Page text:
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2014 - A Year In Review

13th Jan 2015


Like most people at this time of year I find myself reflecting on what life served up over the last 12 months. As I charge into the New Year with renewed energy and ambition, I consider the lessons learnt and the new tools my arsenal is equipped with.

The business landscape is constantly evolving and 2014 bought about some interesting new developments, some positive, some negative and the impact of some we are yet to fully understand.

One major development that was implemented is the The Fair Consideration Framework (FCF), which is part of the Government’s overall effort to strengthen the Singaporean Core in the workforce.

  1. Singapore’s National Jobs Bank was officially launched mid-July time, and at the time it boasted more than 4,300 employers, 12,900 individuals and 16,000 ‘live’ job postings.

The Jobs Bank supports the Fair Consideration Framework, which came into effect 1 August. This mandates that employers have to advertise job vacancies on a new government jobs database at least 14 days before they apply to hire an Employment Pass (EP) holder. 

The new rule, applicable to jobs paying up to S$12,000 a month, is aimed at making firms consider Singaporeans fairly for a job.

Rational behind the legislation is sound but the Jobs Bank was met with scepticism by some for what appear to be two main reasons;

  1. The numbers don’t add up. Today there are slightly in excess of 48,000 roles being advertised. There are simply not enough Singaporeans who want to do these jobs, and there are not enough students and graduates in the growing fields such as computer engineering.
  2. There’s no question about the fact that it is always easier to hire a local over a foreigner – ultimately should the focus not be employing the best person for the job, regardless of skin, country, sexual orientation, religion, etc.

Coupled with the Jobs Bank the instances of employment passes being rejected has risen markedly. For most recruitment businesses, until a candidate actually starts working at the employers, no fee will be payable. This means that in order to maintain revenue levels there has had to be a much more proactive focus on sourcing, engaging with and placing local candidates. No bad thing but it has required a significant mindset shift for employers and recruiters and for some it is proving a difficult challenge.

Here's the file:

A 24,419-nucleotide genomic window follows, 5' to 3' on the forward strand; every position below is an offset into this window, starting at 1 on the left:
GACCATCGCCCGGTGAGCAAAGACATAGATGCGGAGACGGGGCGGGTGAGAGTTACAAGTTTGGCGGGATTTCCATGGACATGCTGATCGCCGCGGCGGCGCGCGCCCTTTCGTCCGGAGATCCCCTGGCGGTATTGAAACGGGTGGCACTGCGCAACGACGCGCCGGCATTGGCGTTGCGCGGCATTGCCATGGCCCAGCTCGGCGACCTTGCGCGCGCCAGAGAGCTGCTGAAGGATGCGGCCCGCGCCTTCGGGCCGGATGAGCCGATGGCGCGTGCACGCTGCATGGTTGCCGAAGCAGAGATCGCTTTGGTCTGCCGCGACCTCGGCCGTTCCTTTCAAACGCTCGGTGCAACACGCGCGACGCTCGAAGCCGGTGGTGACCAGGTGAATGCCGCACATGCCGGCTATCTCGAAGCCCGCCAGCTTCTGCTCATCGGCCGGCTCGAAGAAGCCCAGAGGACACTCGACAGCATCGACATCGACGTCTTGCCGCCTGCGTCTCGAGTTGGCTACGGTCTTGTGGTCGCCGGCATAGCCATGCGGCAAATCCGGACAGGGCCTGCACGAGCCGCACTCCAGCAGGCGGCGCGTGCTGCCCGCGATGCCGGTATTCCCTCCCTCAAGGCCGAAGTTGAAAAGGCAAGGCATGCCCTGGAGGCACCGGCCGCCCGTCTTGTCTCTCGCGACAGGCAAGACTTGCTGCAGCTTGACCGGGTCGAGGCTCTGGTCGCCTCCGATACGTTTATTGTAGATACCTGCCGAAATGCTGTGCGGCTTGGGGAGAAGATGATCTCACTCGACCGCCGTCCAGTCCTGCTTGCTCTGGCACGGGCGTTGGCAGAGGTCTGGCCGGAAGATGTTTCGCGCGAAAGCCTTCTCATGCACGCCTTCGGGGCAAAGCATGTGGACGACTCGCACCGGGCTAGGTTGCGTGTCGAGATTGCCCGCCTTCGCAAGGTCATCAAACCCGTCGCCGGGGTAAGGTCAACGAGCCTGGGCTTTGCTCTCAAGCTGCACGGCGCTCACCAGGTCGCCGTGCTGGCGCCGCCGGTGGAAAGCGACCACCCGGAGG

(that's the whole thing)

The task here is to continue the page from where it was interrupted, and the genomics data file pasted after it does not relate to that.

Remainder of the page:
1. There has been a continued emphasis on multi faceted roles. We held X:ED in October which focused on the emergence of the “Chief Marketing Technologist” a professional individual, performing roles that have traditionally occupied very different spaces in an office; technology guru, creative, strategist. Throw data science into the mix and you uncover a team of individuals calling themselves the “marketing department” who are from an entire cross section of academia and work environments.

As technology continues to advance we become addicted its tantalising advantages and we all endeavour to use it to take a bigger slice of the pie, whatever our core business might be. Technology no longer sits in the basement of an organisation, home to the bespectacled and bearded. It is firmly embedding itself in all of our roles.

This is only one example, departmental boundaries are being erased and far more ‘productive’ working environments emerge. Teams working closely together, understanding there is a mutual benefit to cooperation and support. More employees are being exposed to the high level strategy of the organisation and individuals are encouraged to think “big picture” which means understanding all the functions within an organisation, how they contribute and add value to the end goal and working in a much more cohesive way.

  1. The shift away from the generalist to the specialist. There are a few trends in recruitment that appear to be cyclical as employers try to find that perfect balance between identifying and engaging with the best talent and the costs associated with that process.